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July 6, 2022

How to drink coffee, eat cupcakes and help build a well in Laos

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Ballina’s Old Coffee Quarter co-owners Yosir Le Cerf and Amelia Hicks PIC: SUPPLIED

Bottled, filtered, or straight from the tap, clean drinking water on the Northern Rivers isn’t generally hard to find, unlike in certain parts of Laos.

Casino residents were this week told to start boiling their tap water before drinking or using in food but at least the situation is temporary – unlike in Laos.

Both the Northern Rivers and Laos feature stunning natural scenery, farming industries and plenty of wet weather and Laos has, since the turn of the century at least, become more popular as a tourist destination for Australians.

Recently, the two places have found common ground, so to speak, in another less obvious but for some, psychologically at least, vital way: coffee.

Smelling the beans in Ballina all the way from Laos

Ballina’s Old Quarter Coffee Merchants Yosir Le Cerf and Amelia Hicks PIC: SUPPLIED

Ballina’s Old Quarter coffee shop specialises in sourcing coffee from what are said to be the lesser known growing regions of Southeast Asia including Vietnam, Thailand and Myanmar.

The business has recently launched a new partnership with a farmer cooperative in Laos.

‘Our relationship with the farmers in Laos has been years in the making,’ Old Quarter co-owner Amelia Hicks said in a media release sent to The Echo.

 ‘Importing coffee from a landlocked country adds a whole other level of complexity,’ Ms Hicks said, ‘but now the coffee has landed we’re just so excited to come together with our customers and our community, drink some coffee and send some love back to Laos’.

Waterborne diseases and kids missing school in Laos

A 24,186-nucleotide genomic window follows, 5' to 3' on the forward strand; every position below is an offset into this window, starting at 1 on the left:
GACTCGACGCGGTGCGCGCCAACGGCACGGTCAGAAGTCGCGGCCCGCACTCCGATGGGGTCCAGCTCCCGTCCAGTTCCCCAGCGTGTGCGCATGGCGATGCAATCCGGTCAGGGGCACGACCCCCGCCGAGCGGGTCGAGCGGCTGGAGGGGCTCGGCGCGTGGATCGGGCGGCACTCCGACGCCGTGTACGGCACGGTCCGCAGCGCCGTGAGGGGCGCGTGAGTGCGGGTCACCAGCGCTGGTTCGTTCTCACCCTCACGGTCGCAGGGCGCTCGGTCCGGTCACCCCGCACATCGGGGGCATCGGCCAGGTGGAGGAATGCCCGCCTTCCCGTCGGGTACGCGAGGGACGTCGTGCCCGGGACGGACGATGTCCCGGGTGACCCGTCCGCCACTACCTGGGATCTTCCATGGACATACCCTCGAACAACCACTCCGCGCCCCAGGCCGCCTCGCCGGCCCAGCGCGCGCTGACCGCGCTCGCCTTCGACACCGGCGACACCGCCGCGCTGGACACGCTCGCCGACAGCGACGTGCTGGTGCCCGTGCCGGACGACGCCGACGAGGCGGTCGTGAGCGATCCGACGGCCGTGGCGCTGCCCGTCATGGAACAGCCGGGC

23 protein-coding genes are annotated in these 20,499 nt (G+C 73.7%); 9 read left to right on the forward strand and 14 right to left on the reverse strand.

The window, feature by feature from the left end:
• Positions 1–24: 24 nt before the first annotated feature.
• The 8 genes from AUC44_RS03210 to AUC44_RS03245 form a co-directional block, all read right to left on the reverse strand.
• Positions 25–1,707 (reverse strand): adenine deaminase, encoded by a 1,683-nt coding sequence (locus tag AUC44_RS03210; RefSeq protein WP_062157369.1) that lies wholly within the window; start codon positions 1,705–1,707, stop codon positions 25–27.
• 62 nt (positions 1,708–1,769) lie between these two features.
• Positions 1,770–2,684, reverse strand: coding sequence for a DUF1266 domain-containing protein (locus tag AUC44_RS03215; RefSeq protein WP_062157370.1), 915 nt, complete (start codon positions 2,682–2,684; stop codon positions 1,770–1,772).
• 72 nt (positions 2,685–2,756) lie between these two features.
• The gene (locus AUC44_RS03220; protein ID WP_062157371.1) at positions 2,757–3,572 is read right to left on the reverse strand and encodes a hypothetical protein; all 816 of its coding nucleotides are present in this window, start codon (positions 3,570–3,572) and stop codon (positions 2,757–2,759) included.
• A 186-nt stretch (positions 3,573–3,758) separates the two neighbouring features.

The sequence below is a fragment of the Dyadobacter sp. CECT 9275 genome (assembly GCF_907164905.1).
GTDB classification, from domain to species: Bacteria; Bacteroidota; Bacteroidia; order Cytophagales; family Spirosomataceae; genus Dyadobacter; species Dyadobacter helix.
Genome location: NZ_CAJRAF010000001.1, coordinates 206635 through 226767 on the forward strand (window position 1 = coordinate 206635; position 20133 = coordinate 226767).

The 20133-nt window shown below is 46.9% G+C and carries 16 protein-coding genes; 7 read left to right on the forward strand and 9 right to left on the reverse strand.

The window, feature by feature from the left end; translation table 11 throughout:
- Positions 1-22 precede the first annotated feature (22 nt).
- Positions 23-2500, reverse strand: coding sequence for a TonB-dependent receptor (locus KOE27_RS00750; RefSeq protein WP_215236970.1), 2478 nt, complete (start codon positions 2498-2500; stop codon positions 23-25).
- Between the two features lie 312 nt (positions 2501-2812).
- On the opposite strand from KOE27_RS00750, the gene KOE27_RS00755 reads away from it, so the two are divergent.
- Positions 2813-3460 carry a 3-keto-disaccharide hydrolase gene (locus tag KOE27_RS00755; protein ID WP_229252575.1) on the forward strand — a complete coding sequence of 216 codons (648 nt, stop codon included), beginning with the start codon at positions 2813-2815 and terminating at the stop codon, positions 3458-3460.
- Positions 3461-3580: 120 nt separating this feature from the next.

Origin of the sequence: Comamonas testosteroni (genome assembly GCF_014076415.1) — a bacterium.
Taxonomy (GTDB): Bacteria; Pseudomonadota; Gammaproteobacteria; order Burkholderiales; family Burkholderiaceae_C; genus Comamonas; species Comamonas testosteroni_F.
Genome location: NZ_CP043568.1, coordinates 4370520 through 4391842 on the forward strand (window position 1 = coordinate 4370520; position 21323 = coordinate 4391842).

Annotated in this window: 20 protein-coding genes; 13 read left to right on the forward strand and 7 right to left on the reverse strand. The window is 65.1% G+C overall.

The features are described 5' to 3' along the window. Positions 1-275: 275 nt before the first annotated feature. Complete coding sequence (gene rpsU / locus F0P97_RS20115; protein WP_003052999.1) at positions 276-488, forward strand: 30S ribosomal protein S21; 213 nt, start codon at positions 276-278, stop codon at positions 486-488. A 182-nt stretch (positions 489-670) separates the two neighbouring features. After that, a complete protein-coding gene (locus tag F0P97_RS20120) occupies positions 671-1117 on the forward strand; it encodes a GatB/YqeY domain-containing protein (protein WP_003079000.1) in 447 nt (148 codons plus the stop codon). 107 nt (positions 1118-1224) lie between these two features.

The love Ms Hicks refers to is in the form of clean drinking water but no, it isn’t bottled in the Tweed shire: the Old Quarter is raising money to build a new well on the Bolaven plateau in Laos.

Ms Hicks says the Dak Cheung community on the Bolaven plateau had no access to clean drinking water.

‘When we learnt that this community struggled with waterborne diseases and children were missing school to collect water, we saw an opportunity to create a campaign with this exceptional coffee,’ Old Quarter Coffee co-owner and Head Roaster Yosir Le Cerf said.

Mr Le Cerf said the ‘exceptional’ coffee was a testament to the hard work and dedication of the farmers who grew it and would shine a light on the Laos coffee industry.

‘We want people’s first experience of Laos specialty coffee to blow their minds,’ Mr Le Cerf said.

The Ballina coffee roaster said later to expect ‘a textured syrupy body with rich, sugary sweetness and delicious dark fruit, malt and choc biscuit flavours’.

‘It has taste notes of maple syrup, malt and plum,’ Mr Le Cerf said.

100% of profits to go to Laos

The Laos coffee would be available to try on Saturday morning as an espresso, filter or nitro cold brew, part of a fundraising event for the well on the Bolaven plateau.

Old Quarter promised 100% of profits made would go directly towards their project goal of $10,000.

‘The farmers are trusting me to showcase their product in the best light and that humbles me and motivates me,’ Mr Le Cerf said in the media release, ‘but even better, if people love it and keep drinking it we are going to be able to build this well’.

People on the Northern Rivers could sample the Laos coffee and donate money towards the well on Saturday 25 November at the Old Quarter at 2/6 Endeavour Close, Ballinabetween 7.30am and 12.30pm.

‘Guilt free’ cupcakes

But wait, there’s more: supporters of the coffee fundraiser needn’t go hungry. Cupcakes!

Bangalow Bread Co would be donating water themed cup cakes for the event, the media release read, with 100% of cupcake sales headed ‘straight to Laos’.

‘Guilt free treats!’ the media release said.

The coffee shop-owners referred to their social development programs as an ‘Optimism Exchange’ because it wasn’t ‘just the farmers’ who benefitted.

‘Coffee produced by farmers provides immense value to our lives every day, or multiple times a day!’ Ms Hicks said, ‘it’s what we call Daily Happy’.

‘We believe that coffee has the special potential to make the world a happier, better place,’ Ms Hicks continued, ‘as a coffee community, we have the power to positively impact the lives of the people who grow our coffee just as they positively impact ours through the coffee they produce’.

More details about the Saturday morning fundraiser for a well in Laos were available via Old Quarter’s social media and a campaign video.

Anyone wanting to donate or purchase coffee but unable to attend Saturday’s fundraiser could do so via Old Quarters website.


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